Monday, July 21, 2014

The next big thing

From page A6 | August 16, 2013 |

Computers are still with us in offices and laptops retain their attraction for a segment of the population, particularly business people. But tablets are catching on with tech and maintenance people. Some even skip the tablet and totally rely on smart phones.

Cell phones now perform a myriad of functions, including playing music from the holder’s private collection and listening to what used to be known as books on tape. Digital books have become so sophisticated that they feature big name actors reading various parts. Some authors are now writing exclusively for digital audio, skipping the long paragraphs and literary loading and concentrating on dialog, executed by multiple actors along with sound effects. It’s the return of the radio plays from the 1930s. But the new twist is software enables the listener to switch to reading without losing his or her place.

The ubiquity of smart phones and various Websites to serve their users includes photography, which is why Eastman Kodak went into bankruptcy, emerging this year as a mere shadow of its former self. Even the compact digital camera is being eclipsed by smart phones. Global shipments of compact digital cameras dropped 42 percent in the first five months of this year. Japanese camera makers are dropping their least expensive models.

Fujifilm estimates 1.6 trillion photos are taken with smart phones annually. In the year 2000, 100 billion photos a year were made with film cameras. The high-end sophisticated digital cameras with interchangeable lenses made by Nikon and Canon are staying profitable. These inheritors of the single-lens reflex film cameras with curtain shutters now also take high-definition video and will produce high dynamic range photos.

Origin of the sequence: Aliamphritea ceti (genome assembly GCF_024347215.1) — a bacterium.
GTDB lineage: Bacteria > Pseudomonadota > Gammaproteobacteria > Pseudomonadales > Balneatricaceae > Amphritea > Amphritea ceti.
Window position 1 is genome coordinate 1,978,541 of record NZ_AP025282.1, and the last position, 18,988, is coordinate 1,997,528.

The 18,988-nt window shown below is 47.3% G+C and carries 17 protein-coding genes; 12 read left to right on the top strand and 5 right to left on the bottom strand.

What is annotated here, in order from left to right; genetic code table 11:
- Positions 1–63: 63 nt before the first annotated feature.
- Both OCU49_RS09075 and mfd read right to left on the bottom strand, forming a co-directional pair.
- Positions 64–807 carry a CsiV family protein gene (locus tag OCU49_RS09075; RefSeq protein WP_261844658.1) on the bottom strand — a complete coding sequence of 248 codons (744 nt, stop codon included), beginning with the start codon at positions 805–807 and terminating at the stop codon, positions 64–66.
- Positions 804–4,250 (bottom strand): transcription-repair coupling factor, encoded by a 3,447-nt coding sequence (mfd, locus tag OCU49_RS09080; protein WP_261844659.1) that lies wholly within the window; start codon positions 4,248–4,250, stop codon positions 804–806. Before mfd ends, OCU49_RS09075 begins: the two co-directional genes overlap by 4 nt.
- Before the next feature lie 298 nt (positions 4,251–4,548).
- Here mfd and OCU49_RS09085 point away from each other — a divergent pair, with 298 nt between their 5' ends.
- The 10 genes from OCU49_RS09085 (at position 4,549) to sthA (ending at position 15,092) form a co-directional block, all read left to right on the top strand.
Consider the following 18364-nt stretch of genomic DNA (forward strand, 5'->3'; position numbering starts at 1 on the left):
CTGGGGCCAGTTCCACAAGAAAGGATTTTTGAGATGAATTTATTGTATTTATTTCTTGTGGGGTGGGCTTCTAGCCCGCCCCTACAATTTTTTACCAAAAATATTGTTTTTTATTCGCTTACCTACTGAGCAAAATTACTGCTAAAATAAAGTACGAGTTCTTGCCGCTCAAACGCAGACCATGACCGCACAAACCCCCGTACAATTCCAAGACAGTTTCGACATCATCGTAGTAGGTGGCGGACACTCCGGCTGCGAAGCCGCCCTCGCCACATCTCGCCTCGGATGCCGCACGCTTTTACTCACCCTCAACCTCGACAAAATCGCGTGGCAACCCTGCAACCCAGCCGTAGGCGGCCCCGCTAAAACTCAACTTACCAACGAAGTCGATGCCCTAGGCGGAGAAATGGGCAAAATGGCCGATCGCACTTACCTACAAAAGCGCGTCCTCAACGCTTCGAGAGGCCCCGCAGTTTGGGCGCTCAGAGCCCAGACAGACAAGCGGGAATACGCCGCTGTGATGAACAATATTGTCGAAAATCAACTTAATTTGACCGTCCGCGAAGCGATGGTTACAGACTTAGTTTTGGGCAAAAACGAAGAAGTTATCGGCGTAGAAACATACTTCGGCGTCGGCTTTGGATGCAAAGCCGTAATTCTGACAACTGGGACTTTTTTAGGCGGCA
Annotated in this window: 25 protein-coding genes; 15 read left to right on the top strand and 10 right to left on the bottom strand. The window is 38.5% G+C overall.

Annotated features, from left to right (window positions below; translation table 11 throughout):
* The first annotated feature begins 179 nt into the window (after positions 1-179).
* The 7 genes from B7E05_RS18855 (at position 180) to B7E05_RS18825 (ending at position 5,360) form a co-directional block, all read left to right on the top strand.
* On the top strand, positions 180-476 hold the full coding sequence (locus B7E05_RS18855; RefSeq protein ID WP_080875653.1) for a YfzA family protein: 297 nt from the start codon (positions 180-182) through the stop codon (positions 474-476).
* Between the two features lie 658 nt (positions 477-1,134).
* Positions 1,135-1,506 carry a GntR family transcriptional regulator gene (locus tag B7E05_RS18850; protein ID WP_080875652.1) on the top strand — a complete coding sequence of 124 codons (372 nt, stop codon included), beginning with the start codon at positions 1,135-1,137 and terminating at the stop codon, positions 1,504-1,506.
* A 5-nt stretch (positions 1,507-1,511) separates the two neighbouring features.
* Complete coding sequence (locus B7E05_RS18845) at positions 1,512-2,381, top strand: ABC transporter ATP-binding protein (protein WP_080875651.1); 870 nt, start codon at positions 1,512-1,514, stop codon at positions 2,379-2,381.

The next frontier for smart phones is replacing the TV remote control. Eighty-six percent of U.S. households subscribe to pay TV, either through cable or satellite. TV as we know it is going the way of the livingroom radio and the vacuum tube. Already 18-to-24-year-olds spend the most time watching online video, something they also download to their smart phones.

Cablevision Systems CEO James Dolan admitted to the Wall Street Journal, “there could come a day” when his company shifts from television service to primarily broadband service.

Hooking the TV to the Internet has long been a project under development by Apple and Microsoft. Google’s Chromecast is a thumb-drive sized device that plugs into the TV to turn it into an Internet platform by connecting to your smart phone. Intel is designing a set-top box that will access a “cloud” that comes from a server farm that has recorded three days worth of every local, national and international television programming. It will be “live” TV but with rewind capability.

Smart phones are at the center of modern living. You can use them to display your airline boarding pass to TSA agents. They can be used to pay for things some places and modern smart cars can translate text messages into voice messages and vice versa. Expect fast food restaurants to receive your smart phone text order and then charge the hamburger after you present your smart phone for reading. This is definitely not your grandmother’s touch-tone phone.

Speaking of fast food restaurants, look for robots to take over cooking and packing orders. If they can move things in warehouses and make automobiles, they can sure flip hamburgers.

Some of you may know that comedian and car collector Jay Leno uses a 3D printer to reproduce hard-to-find auto parts. Locally a machine shop uses a 3-D printer. These machines cost anywhere from $1,000 to $10,000. In 1981 a laser printer cost $17,000. They now cost $200. The same cost shift will happen to 3-D printers and the possibilities will be limitless, from making our own sandals and jewelry to clothes and unique table lamps or wall sconces. When 3-D printers get down to $500 or less, this country will become a nation of inventors.

The future is at hand and it’s pretty exciting.



Mountain Democrat



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